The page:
On the eve of October 11th, the UN International Day of the Girl Child, our Mumbai correspondent Amol Lalzare decided to contribute a video of grassroots voices speaking on the everyday violations that a Mumbai girl has to face.
“When people talk about Mumbai, they talk about the ‘crowd’. You cannot escape the crowd,” says Amol. “And this very ‘crowd’ is the sheep’s clothing for eve teasers across Mumbai.”
“Saying ‘men’ or ‘boys’ would be too broad, saying ‘louts’ would be too narrow but somewhere in between there is a cross section of the male population in the city that suffers from this ‘condition’ of eve-teasing. Guys can’t seem to walk past a woman without passing a comment and sending out a wolf whistle.”
“Such people may be irritants at best but they are a constant one. They ruin public spaces for women, make them feel unsafe and unnatural. I know people who think what they’re doing is essentially harmless and who will endlessly justify their boorish behavior but do they ever think from a girl perspective? Have they ever asked their mothers, sisters and friends how they would feel if subjected to such behavior? Have they ever asked themselves why they are ‘anal’ about it?”
“Why can’t they just walk over to a girl they like, introduce themselves and say a simple ‘hello’?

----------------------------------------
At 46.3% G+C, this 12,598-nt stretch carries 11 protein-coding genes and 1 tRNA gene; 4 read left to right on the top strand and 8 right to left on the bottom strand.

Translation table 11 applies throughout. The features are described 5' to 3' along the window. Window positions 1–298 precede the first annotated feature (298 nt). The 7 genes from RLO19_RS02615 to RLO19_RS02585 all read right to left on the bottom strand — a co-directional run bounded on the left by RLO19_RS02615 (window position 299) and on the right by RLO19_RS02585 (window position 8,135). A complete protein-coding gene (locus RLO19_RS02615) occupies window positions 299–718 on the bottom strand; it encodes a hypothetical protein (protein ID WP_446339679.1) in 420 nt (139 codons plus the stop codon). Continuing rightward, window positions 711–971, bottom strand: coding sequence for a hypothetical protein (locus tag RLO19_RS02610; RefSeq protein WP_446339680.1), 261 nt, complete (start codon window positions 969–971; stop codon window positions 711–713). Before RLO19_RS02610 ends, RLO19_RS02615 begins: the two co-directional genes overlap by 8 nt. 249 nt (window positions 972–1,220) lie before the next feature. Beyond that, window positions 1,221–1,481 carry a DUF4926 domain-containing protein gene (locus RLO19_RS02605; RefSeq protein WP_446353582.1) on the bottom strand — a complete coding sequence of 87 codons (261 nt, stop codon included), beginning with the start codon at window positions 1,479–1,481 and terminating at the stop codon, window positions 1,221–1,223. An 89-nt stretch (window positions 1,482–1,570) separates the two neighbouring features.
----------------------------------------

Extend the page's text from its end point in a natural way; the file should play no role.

“Why can’t they take ‘no’ for an answer without getting their ego in between?”
“Have they never met a woman before?”
“Why are they having a prolonged adolescence?”
“Are they sexually repressed?”
“Will driving the women away from public spaces help their condition?”
“These are just questions from the top of my head. The problem of eve teasing is everywhere. It’s so widespread it is frankly terrifying and it seems to have roots going deep. I have made a video so people could start talking about it. And it’s not just the girls. I also want the boys to start talking about the deep insecurity that they seem to be walking around with.”
“What happened to good, old chivalry, Mumbai? What happened to the days when the Mumbai ‘crowd’ was so secure that you could walk up to a lady and say ‘hello’?